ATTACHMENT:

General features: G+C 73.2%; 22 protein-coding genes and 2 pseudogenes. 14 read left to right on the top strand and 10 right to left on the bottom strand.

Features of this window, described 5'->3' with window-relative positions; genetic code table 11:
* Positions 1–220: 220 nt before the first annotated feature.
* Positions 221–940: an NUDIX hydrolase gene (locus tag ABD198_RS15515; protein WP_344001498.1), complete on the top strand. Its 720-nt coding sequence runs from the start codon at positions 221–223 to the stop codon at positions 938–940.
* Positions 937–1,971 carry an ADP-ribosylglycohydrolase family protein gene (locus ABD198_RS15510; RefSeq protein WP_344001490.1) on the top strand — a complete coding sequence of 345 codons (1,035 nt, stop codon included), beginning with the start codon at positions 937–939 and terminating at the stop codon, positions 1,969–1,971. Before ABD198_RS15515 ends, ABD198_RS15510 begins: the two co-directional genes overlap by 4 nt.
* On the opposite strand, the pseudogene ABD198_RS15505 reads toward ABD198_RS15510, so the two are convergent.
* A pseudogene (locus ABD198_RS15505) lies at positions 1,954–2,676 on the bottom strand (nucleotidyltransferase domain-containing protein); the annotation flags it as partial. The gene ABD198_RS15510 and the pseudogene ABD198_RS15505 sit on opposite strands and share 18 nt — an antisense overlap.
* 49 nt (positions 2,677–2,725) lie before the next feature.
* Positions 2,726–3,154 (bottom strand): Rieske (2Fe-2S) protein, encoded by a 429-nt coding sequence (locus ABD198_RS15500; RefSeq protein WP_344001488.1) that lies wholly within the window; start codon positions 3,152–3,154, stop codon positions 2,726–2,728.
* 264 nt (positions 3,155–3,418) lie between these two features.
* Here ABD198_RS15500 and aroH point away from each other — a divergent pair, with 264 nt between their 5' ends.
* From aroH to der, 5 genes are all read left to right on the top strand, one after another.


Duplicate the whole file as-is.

General features: G+C 73.2%; 22 protein-coding genes and 2 pseudogenes. 14 read left to right on the top strand and 10 right to left on the bottom strand.

Features of this window, described 5'->3' with window-relative positions; genetic code table 11:
* Positions 1–220: 220 nt before the first annotated feature.
* Positions 221–940: an NUDIX hydrolase gene (locus tag ABD198_RS15515; protein WP_344001498.1), complete on the top strand. Its 720-nt coding sequence runs from the start codon at positions 221–223 to the stop codon at positions 938–940.
* Positions 937–1,971 carry an ADP-ribosylglycohydrolase family protein gene (locus ABD198_RS15510; RefSeq protein WP_344001490.1) on the top strand — a complete coding sequence of 345 codons (1,035 nt, stop codon included), beginning with the start codon at positions 937–939 and terminating at the stop codon, positions 1,969–1,971. Before ABD198_RS15515 ends, ABD198_RS15510 begins: the two co-directional genes overlap by 4 nt.
* On the opposite strand, the pseudogene ABD198_RS15505 reads toward ABD198_RS15510, so the two are convergent.
* A pseudogene (locus ABD198_RS15505) lies at positions 1,954–2,676 on the bottom strand (nucleotidyltransferase domain-containing protein); the annotation flags it as partial. The gene ABD198_RS15510 and the pseudogene ABD198_RS15505 sit on opposite strands and share 18 nt — an antisense overlap.
* 49 nt (positions 2,677–2,725) lie before the next feature.
* Positions 2,726–3,154 (bottom strand): Rieske (2Fe-2S) protein, encoded by a 429-nt coding sequence (locus ABD198_RS15500; RefSeq protein WP_344001488.1) that lies wholly within the window; start codon positions 3,152–3,154, stop codon positions 2,726–2,728.
* 264 nt (positions 3,155–3,418) lie between these two features.
* Here ABD198_RS15500 and aroH point away from each other — a divergent pair, with 264 nt between their 5' ends.
* From aroH to der, 5 genes are all read left to right on the top strand, one after another.